Individual vs. All-You-Can-Read Subscriptions
As we move forward into the ever-changing digital content world, publishers have to ask themselves what type of subscription model will dominate in the future. Publishers are used to the simple individual model, where a consumer buys access for a single title (e.g., newspaper or magazine).
All-you-can-read models have become quite popular recently. These are the ones where a consumer pays one monthly fee and gets access to a number of different titles. One of the more popular services is Next Issue, which provides dozens of magazines for one monthly fee.
All-you-can-read models aren't limited to newspapers and magazines. Services like Books24x7 and Safari Books Online have provided consumers with unlimited access to books on technology and business for many years now. Startups like Oyster are also getting attention.
Having been affiliated with Safari earlier in my career I can tell you that publishers have been, and are still, nervous about participating in these all-you-can-read models. They worry they won't make much money and that the services devalue their content. Many authors share that point of view.
There's some merit to these concerns, but publishers need to think about the added reach they enable for their content. Subscribers who might not otherwise discover or read this content now have access to it and publishers earn a fee that's prorated based on how much of it is consumed.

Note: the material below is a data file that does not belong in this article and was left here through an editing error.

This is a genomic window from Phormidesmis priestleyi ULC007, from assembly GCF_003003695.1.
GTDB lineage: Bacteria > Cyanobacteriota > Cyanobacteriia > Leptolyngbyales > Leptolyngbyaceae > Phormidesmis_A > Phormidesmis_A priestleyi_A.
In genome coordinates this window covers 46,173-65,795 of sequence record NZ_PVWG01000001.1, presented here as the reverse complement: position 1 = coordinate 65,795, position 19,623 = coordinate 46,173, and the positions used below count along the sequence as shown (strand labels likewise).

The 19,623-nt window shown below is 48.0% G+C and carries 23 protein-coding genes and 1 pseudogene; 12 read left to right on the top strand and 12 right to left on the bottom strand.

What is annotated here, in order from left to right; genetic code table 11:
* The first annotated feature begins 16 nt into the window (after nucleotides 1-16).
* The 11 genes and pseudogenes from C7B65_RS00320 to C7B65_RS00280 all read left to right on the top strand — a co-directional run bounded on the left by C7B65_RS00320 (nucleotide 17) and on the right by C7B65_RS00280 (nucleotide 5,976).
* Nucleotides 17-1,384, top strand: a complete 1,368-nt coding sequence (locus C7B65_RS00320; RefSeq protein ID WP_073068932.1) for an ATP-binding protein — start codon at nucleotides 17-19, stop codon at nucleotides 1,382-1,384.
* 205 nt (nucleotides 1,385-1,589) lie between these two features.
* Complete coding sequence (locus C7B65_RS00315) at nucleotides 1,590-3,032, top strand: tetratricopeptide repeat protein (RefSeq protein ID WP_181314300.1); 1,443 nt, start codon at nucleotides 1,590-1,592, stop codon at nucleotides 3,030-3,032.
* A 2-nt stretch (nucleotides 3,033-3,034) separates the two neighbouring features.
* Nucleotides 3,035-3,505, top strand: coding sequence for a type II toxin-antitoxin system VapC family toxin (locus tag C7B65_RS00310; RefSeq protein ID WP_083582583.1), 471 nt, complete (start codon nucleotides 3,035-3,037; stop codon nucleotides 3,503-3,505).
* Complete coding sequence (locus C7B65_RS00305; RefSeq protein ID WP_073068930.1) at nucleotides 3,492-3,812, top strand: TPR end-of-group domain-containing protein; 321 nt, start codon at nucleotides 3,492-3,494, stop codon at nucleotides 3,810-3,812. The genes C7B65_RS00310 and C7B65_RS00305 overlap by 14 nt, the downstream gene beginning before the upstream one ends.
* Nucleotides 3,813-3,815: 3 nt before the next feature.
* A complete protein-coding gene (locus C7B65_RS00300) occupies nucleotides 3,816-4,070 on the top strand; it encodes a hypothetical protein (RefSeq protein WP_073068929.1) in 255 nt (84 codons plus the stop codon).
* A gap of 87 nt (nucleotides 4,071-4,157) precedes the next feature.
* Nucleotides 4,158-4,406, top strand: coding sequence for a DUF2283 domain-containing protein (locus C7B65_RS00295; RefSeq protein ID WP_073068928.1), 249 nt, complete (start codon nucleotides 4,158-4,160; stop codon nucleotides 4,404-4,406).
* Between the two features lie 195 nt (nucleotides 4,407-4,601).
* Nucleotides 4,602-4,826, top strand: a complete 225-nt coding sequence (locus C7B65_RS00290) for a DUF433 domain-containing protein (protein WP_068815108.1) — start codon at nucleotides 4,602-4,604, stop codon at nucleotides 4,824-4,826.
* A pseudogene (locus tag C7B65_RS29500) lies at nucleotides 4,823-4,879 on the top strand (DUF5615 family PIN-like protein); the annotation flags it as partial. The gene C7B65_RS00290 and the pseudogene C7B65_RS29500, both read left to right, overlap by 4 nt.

It seems inevitable that we'll see more and more of the all-you-can-read models in the future. It's what consumers are starting to demand, so publishers who decide not to opt in do so at their own risk.
And while all-you-can-read models are going to gain momentum, there's no reason for publishers to assume the individual subscription model will go away; the future of the individual subscription depends on the value proposition.
Publishers need to ask themselves, "what value can I add to an individual subscription that's not part of the all-you-can-read model?" They need to think about what additional content they can offer consumers to get them to stick with an individual product subscription. For book, newspaper or magazine publishers, that might mean more rich content (video). It might mean more updated content. It might also mean more bonus content (e.g., material that didn't make it into the book/newspaper/magazine).
I think publishers should participate in both models. The risk of not being part of the all-you-can-read model is irrelevance; your content no longer matters to the consumer who pays for the all-you-can-read model.
I can say from first-hand experience that this is exactly what's happening with me. I'm a Next Issue subscriber and I can't keep up with all the magazines they provide. I don't have time to even consider magazines that aren't in the Next Edition catalog, and that can't be a good situation for non-participating publishers to find themselves in.